Alcestis In Plain and Simple English (Digital Download)
Drama From Ancient Greece, Now Accessible! Alcestis - a masterpiece of ancient Greek theater. Its wit and depth are timeless, but let's be honest, deciphering ancient Greek isn't everyone's cup of tea. Enter BookCaps, your gateway to Euripides' genius in today's language! Lost in translation? Struggling with archaic expressions? BookCaps is here to assist. Experience the passion, the drama, and the brilliance of "Alcestis" without the linguistic barriers. For students burning the midnight oil, avid readers craving clarity, or anyone looking to dive into classics, BookCaps is your beacon. Join us as we bridge the past and present, making classics accessible and engaging. Stay tuned, as our exciting collection expands!


Buy Alcestis In Plain and Simple English Now!



Do you need to understand Alcestis and want something more interactive? Try our free app, SwipeSpeare!

Excerpt From Alcestis In Plain and Simple English




The scene represents the ancient Castle of ADMETUS near Pherae

in Thessaly. It is the dusk before dawn; APOLLO, radiant in the

darkness, looks at the Castle.




The house of Admetus! This is where I was subservient

In the past, and did not turn down the food of a servant,

Although I was born in heaven. Yes, Zeus had killed

My son, Asclepios, the Healer of the World,

Stabbing him with fire in his heart; in my anger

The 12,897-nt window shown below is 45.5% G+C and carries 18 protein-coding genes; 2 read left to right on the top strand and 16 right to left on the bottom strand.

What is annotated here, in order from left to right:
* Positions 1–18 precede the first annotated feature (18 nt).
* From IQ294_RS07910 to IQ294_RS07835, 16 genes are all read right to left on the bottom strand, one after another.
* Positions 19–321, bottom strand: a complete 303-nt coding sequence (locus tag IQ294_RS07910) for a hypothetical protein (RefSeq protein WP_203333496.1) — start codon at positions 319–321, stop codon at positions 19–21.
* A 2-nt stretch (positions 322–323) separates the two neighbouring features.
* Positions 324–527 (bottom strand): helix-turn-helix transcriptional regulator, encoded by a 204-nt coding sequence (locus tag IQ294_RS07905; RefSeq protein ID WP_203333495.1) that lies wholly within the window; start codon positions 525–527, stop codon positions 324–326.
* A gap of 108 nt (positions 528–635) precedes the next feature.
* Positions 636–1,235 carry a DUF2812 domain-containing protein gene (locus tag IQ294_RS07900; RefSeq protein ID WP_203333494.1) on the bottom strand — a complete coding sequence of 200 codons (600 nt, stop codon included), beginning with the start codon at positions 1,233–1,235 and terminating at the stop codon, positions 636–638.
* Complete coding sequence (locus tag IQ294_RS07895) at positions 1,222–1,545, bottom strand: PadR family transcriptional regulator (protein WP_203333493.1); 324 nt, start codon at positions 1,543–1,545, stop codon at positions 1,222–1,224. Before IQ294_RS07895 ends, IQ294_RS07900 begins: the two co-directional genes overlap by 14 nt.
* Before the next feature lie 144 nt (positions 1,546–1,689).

I killed his servants, the Cyclops, who made the fire.

Then Zeus threw me out of heaven to work

As a servant to a mortal man. I came to these people,

And watched over the flocks of a stranger for payment,

And I have watched over and helped this family since then.

The Lord I happened to come to was innocent

And had a heart as pure as my own, he was the son of King Pheres,

Admetus. I saved him from death,

Persuading the Grey Sisters until they swore

That Admetus could be spared,

If he would just pay the underworld the price

Of another living soul. For a long time he tried to find someone

Amongst all his family, and everyone who owed him love,

But he never found a soul who would give up his life

And leave this earth for him, apart from his wife:

Right now she is being carried through the funeral paths,

Stabbed by death; for this is the day

When she has to leave the light and die.

And, as the stain of death cannot come anywhere near

My brightness, I must leave this house which I love.

But look! There is the executioner of hell, here on earth,

Come to assault her! Yes, he has been watching patiently,

And now he comes when fate decrees.


Enter from the other side THANATOS; a crouching black-haired and

winged figure, carrying a drawn sword. He starts in revulsion on

seeing APOLLO.




Why are you here? What are you doing at the gate,

You being of light? Will you try to defeat

The judgement of heaven, and steal